Beyond obesity – thermogenic adipocytes and cardiometabolic health

Peter Aldiss 1 , Neele Dellschaft 1 , Harold Sacks 2 , Helen Budge 1 ,  and Michael E. Symonds 3
  • 1 The Early Life Research Unit, Division of Child Health, Obstetrics and Gynaecology, and School of Medicine, University Hospital, University of Nottingham, Nottingham, UK
  • 2 Endocrinology and Diabetes Division, VA Greater Los Angeles Healthcare System, Department of Medicine, University of California, Los Angeles, CA, USA
  • 3 The Early Life Research Unit, Division of Child Health, Obstetrics and Gynaecology, and Nottingham Digestive Disease Centre and Biomedical Research Unit, School of Medicine, University Hospital, University of Nottingham, Nottingham, UK
Peter Aldiss
  • The Early Life Research Unit, Division of Child Health, Obstetrics and Gynaecology, and School of Medicine, University Hospital, University of Nottingham, Nottingham, UK
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, Neele Dellschaft
  • The Early Life Research Unit, Division of Child Health, Obstetrics and Gynaecology, and School of Medicine, University Hospital, University of Nottingham, Nottingham, UK
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, Harold Sacks
  • Endocrinology and Diabetes Division, VA Greater Los Angeles Healthcare System, Department of Medicine, University of California, Los Angeles, CA, USA
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, Helen Budge
  • The Early Life Research Unit, Division of Child Health, Obstetrics and Gynaecology, and School of Medicine, University Hospital, University of Nottingham, Nottingham, UK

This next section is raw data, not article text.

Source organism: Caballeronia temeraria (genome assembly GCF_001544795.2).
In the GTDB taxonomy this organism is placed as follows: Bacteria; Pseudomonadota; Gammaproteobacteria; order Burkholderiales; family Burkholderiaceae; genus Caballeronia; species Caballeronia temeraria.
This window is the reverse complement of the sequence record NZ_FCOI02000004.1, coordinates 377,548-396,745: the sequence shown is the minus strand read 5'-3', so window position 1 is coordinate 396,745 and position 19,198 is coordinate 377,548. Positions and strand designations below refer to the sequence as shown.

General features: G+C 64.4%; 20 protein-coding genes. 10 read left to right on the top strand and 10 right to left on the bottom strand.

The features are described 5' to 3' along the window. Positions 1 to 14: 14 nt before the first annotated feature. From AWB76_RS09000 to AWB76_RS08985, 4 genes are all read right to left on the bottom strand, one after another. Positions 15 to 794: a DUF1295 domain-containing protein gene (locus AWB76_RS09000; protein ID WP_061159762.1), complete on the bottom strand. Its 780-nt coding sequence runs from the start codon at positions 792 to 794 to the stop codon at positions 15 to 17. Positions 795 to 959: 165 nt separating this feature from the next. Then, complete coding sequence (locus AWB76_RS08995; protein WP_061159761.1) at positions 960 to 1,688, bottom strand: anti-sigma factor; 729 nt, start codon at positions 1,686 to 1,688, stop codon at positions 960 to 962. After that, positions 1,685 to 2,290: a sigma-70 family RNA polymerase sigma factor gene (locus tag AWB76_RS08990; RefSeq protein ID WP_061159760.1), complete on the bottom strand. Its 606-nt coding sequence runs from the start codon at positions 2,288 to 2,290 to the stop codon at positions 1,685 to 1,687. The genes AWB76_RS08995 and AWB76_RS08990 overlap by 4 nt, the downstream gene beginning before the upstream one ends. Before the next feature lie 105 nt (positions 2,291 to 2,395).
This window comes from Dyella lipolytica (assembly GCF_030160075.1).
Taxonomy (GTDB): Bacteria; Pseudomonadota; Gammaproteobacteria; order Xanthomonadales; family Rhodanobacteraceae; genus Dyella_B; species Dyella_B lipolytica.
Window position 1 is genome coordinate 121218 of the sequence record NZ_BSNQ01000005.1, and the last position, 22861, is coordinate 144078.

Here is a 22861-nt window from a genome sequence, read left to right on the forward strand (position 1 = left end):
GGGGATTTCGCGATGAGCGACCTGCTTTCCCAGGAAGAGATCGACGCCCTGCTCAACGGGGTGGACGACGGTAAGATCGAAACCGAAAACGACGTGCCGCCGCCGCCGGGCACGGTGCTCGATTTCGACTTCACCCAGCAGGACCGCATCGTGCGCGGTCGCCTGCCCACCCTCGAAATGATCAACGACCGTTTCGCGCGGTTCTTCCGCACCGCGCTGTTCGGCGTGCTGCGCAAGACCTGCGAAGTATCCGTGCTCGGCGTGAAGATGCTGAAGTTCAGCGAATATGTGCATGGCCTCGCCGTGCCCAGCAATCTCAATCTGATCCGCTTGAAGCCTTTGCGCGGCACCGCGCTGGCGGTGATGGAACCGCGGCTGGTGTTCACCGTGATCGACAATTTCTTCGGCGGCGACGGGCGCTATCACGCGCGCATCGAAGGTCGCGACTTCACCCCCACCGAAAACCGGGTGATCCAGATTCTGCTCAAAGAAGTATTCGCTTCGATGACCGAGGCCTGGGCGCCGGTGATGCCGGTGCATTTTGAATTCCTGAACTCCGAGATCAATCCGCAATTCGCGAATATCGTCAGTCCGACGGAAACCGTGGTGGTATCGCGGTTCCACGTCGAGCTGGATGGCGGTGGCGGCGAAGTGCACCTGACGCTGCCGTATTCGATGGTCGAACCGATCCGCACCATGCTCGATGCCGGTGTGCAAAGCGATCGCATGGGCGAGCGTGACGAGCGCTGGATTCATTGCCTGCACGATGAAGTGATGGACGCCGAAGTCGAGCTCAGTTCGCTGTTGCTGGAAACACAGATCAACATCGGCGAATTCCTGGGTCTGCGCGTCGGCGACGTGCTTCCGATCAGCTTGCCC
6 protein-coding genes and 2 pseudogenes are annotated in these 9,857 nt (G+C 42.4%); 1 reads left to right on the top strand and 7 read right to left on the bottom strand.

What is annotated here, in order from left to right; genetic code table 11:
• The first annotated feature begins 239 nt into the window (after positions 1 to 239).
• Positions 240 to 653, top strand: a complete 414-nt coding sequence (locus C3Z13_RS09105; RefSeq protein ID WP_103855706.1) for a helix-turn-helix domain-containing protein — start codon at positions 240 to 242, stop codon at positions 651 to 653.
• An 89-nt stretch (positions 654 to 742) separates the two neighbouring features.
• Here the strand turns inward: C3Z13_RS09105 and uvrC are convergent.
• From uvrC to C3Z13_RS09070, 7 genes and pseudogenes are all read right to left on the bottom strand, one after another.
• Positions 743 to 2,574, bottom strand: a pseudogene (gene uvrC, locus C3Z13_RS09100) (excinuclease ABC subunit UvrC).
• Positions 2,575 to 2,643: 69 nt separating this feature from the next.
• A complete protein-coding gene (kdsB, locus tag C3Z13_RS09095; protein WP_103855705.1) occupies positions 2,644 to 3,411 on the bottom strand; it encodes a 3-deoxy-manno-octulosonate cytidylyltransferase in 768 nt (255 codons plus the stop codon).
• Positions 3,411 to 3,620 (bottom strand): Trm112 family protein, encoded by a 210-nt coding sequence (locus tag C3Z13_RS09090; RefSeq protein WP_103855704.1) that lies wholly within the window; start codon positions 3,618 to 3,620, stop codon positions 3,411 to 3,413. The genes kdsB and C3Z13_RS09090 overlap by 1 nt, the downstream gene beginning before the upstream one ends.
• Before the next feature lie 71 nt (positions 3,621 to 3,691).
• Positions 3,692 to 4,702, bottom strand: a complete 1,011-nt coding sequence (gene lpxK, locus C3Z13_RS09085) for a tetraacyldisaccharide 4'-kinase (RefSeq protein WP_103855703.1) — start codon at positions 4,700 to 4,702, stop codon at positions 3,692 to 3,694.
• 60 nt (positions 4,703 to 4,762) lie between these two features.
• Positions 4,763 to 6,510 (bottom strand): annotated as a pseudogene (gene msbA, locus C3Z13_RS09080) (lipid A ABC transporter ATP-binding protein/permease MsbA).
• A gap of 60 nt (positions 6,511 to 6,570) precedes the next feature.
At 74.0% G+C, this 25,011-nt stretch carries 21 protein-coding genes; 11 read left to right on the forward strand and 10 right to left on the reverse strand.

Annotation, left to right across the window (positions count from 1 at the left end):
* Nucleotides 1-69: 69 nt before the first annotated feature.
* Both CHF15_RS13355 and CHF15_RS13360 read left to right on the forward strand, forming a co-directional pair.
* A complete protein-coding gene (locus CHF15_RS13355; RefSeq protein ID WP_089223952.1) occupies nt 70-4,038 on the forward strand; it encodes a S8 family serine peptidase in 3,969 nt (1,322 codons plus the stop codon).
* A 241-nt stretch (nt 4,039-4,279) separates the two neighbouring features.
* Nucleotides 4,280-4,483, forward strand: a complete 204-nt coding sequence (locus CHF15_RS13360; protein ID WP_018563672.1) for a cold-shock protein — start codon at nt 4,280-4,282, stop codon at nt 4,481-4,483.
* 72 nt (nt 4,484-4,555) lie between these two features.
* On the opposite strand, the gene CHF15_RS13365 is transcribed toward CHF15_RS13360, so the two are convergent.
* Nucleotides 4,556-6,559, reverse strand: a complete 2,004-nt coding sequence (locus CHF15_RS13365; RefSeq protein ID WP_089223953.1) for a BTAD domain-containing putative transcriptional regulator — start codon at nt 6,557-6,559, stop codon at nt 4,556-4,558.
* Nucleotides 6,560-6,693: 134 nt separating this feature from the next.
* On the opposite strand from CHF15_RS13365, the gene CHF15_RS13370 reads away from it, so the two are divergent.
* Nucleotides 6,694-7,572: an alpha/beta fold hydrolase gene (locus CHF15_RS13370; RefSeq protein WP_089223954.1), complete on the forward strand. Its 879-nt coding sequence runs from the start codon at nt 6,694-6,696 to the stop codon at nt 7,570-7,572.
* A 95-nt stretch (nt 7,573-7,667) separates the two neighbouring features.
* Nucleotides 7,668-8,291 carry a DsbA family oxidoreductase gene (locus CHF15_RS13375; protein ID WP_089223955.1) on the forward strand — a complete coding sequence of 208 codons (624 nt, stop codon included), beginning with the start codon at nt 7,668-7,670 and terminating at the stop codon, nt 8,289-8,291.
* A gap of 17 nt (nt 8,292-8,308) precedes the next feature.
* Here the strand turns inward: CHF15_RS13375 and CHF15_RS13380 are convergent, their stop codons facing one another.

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and Michael E. Symonds
  • Corresponding author
  • The Early Life Research Unit, Division of Child Health, Obstetrics and Gynaecology, and Nottingham Digestive Disease Centre and Biomedical Research Unit, School of Medicine, University Hospital, University of Nottingham, Nottingham, UK
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Abstract

The global prevalence of obesity and related cardiometabolic disease continues to increase through the 21st century. Whilst multi-factorial, obesity is ultimately caused by chronic caloric excess. However, despite numerous interventions focussing on reducing caloric intake these either fail or only elicit short-term changes in body mass. There is now a focus on increasing energy expenditure instead which has stemmed from the recent ‘re-discovery’ of cold-activated brown adipose tissue (BAT) in adult humans and inducible ‘beige’ adipocytes. Through the unique mitochondrial uncoupling protein 1 (UCP1), these thermogenic adipocytes are capable of combusting large amounts of chemical energy as heat and in animal models can prevent obesity and cardiometabolic disease. At present, human data does not point to a role for thermogenic adipocytes in regulating body weight or fat mass but points to a pivotal role in regulating metabolic health by improving insulin resistance as well as glucose and lipid homeostasis. This review will therefore focus on the metabolic benefits of BAT activation and the mechanisms and signalling pathways by which these could occur including improvements in insulin signalling in peripheral tissues, systemic lipid and cholesterol metabolism and cardiac and vascular function.

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Hormone Molecular Biology and Clinical Investigation is dedicated to the provision of data on molecular aspects of hormones in physiology and pathophysiology. The journal covers the treatment of diseases, such as endocrine cancers, renal and lymphoid carcinoma, hypertension, cardiovascular systems, osteoporosis, hormone deficiency in menopause and andropause, obesity, diabetes, brain and related diseases.

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